After the completion of elections process to five states, the next turn is of Himachal Pradesh waiting in the wings for which the state government is getting ready and going the whole hog either through inaugurating or stone-laying ceremonies in the run-up to the state assembly elections which are due in a year’s time. In view of the political competition for the development of the state, people who are now more vigilant, would have keen interest to know the report card of the present government. Inaugurations and stone-laying ceremonies at the near end of the tenure can’t be considered a prudent habit because it sends the message to people that such things are being done to hoodwink them with a view to creating a hype of activities for votes.
If the past experience of 2007 state assembly elections is any indication, the vigilant people could see through the political manoeuvring when the state government had announced a number of schools without budgetary allocation. But the Congress got defeated and the dead albatross hung around the P K Dhumal’s government’s neck. In order to avoiding the public wrath by closing the schools without non-budetary allocations, he continued with those schools, but by 2012 when the next elections came, the BJP government had no options but to close down about 250 non-violable schools at the risk of assembly elections’ outcome. And this decision gave a stick to Congress to beat BJP with. This was also one of the reasons, besides others, for the defeat of incumbent BJP government in 2012.
When the Virbhadra Singh government swept to power in the state in 2012, he announced that all the 249 schools closed by the BJP government had been reopened. But it was not the whole truth. Because there were not enough students in many such primary schools. Despite government decision, many schools could not be opened. In single block of Sujanpur Tihra of Hamirpur district, there are some schools which remain closed. For instance a primary school of Naglamber could not be reopened because there were only three students for five classes and two teachers.
There is no road to the school. And the road on the priority of the local MLA with budgetary allocation has been become a victim of political hara-kiri. Rival groups want to take the credit but the Nabard has turned a monkey where two cats were fighting for the credit. As the MLA of the area belongs to BJP, his every effort to start work on the raod has been sabotaged. During the last elections, the voters of the area had boycotted the Assembling elections because they feel that they have remained ignored, and the road that should have been constructed by 1990 is strill three km away from the school. Government primary school Mehlru which was catering education to the students for more than 45 years has been closed down for want of students. Education in government sechools is considered sub-standard despite the fact that there are qualified teachers. Students and their parents are preferring private.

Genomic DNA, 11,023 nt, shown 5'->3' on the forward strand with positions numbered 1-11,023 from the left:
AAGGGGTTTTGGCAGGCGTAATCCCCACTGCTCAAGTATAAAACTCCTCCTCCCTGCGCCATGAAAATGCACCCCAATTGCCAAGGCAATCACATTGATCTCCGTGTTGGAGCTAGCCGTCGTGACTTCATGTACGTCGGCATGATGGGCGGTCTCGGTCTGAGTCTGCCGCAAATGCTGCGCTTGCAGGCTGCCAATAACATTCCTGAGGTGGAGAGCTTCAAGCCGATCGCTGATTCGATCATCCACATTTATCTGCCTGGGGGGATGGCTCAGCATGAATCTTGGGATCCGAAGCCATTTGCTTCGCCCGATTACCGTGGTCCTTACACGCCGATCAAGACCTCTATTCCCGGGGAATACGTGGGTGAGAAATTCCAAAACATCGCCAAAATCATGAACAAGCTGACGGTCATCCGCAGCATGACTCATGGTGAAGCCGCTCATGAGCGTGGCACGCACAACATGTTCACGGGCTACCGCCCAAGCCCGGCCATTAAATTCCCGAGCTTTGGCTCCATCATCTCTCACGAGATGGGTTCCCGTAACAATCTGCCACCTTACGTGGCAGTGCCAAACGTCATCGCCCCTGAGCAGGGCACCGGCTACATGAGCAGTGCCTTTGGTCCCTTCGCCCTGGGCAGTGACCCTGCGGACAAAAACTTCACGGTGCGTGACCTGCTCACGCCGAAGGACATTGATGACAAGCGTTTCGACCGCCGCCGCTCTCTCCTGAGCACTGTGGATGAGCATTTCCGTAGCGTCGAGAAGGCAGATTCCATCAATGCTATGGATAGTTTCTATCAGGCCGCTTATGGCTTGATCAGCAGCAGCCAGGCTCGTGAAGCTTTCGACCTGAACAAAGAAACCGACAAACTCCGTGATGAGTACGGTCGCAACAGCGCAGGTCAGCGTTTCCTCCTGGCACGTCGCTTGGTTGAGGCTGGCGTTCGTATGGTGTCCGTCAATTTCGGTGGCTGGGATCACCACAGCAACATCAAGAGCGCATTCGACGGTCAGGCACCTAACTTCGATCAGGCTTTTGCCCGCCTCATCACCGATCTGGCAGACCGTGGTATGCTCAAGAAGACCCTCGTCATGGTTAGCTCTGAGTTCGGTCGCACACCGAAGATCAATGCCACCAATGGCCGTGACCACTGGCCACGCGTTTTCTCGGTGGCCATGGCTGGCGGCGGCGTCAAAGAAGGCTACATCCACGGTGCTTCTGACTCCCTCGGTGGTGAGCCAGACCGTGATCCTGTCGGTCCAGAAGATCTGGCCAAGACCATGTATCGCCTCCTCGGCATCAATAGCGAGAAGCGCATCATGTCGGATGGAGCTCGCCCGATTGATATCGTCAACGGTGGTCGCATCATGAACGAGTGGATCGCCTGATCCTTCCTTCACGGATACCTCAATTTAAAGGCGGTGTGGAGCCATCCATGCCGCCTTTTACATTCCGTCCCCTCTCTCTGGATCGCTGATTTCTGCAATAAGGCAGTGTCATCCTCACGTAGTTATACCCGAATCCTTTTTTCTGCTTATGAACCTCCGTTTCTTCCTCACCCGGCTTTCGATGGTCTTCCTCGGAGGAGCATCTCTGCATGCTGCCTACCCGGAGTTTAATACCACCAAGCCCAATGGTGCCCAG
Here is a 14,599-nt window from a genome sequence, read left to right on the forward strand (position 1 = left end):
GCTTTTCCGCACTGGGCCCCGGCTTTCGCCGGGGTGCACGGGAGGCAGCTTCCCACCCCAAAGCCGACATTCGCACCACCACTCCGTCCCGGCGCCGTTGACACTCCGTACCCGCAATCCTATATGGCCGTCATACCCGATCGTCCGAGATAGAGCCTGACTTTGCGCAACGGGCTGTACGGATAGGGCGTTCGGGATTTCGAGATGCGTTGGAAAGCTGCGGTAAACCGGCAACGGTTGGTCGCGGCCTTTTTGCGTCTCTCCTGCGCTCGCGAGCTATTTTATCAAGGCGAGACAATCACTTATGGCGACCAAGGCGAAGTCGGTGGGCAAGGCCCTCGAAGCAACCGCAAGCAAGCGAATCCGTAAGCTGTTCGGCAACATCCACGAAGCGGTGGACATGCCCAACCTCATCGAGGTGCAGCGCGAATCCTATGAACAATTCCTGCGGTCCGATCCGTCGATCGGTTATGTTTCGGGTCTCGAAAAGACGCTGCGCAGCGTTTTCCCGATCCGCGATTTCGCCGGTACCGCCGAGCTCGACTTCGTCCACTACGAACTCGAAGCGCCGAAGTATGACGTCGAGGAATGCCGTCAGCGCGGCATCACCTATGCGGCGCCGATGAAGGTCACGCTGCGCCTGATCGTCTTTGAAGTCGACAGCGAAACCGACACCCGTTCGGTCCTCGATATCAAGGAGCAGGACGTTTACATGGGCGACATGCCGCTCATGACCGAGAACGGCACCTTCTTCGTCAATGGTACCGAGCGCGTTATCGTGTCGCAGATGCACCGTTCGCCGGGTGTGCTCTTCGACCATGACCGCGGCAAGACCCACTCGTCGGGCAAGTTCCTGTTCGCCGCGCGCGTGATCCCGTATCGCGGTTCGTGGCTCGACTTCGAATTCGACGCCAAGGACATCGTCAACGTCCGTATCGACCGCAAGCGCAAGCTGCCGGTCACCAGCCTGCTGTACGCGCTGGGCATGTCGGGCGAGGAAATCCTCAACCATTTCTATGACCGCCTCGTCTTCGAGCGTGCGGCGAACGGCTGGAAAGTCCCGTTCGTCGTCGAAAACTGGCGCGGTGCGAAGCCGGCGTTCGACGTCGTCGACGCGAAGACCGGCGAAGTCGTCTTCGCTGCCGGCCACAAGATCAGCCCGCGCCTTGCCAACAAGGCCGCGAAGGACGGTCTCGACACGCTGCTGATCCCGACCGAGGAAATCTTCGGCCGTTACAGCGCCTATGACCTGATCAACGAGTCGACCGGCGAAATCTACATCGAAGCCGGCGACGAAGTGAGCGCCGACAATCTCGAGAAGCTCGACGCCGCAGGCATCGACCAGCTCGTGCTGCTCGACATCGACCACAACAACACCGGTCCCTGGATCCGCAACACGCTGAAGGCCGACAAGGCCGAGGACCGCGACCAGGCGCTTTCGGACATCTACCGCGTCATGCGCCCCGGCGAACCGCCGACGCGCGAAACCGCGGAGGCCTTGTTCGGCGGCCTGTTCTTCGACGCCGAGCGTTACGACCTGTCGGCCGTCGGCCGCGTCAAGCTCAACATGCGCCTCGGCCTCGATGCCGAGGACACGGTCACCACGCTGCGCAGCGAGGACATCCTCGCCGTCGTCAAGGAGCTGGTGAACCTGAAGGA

The state roads.are in poor condition. the state government has failed to maitain the roads. Not only this, the progress of development work is at snail pace. The fate of 66-MW Dhaulasidh hydro power project is uncertain. An MoU was signed between the Centre and the state government in 2008, the work on the project is very slow. The project cost has escalated from Rs 435 crore to over Rs 800 crore. The SJVNL, which was entrusted with the commissioning of the project, had submitted its project report to the Ministry of Power in 2015. It had estimated the cost to be around Rs 853.66 crore. The Dhaulasidh project aims at generating 253.18 million units of electricity every year. The environmental clearance was accorded on February 21, 2013. Sources said the process of acquiring land for the project was still incomplete. As many as 40 villages and 427 families will be affected by the project. But the state government is heavily under debt with Rs 36,000 crore, and is still announcing the projects which need money.
Himachal Pradesh Chief Minister Virbhadra Singh has said that 1,400 ex-servicemen in the state have been provided jobs in the last four years and work was underway to complete the war museum. “A total of 1,400 ex-servicemen have been provided jobs in the last four years and Rs 5.21 crore was spent to distribute grants under different
bravery awards. The war museum in Dharamshala is being constructed at a cost of Rs 9 crore,” he said while presiding over the Ex-Servicemen Kalyan Board’s meeting .’’ A reservation of 15 per cent is, also, being given to retired soldiers, war widows and their wards in government jobs, the Chief Minister
said. The move is good but is it enough in a state? He
also said that government has opened 38 colleges in last four years. It is a good move but the government has to do something more than the routine administration which is lacking in the state.
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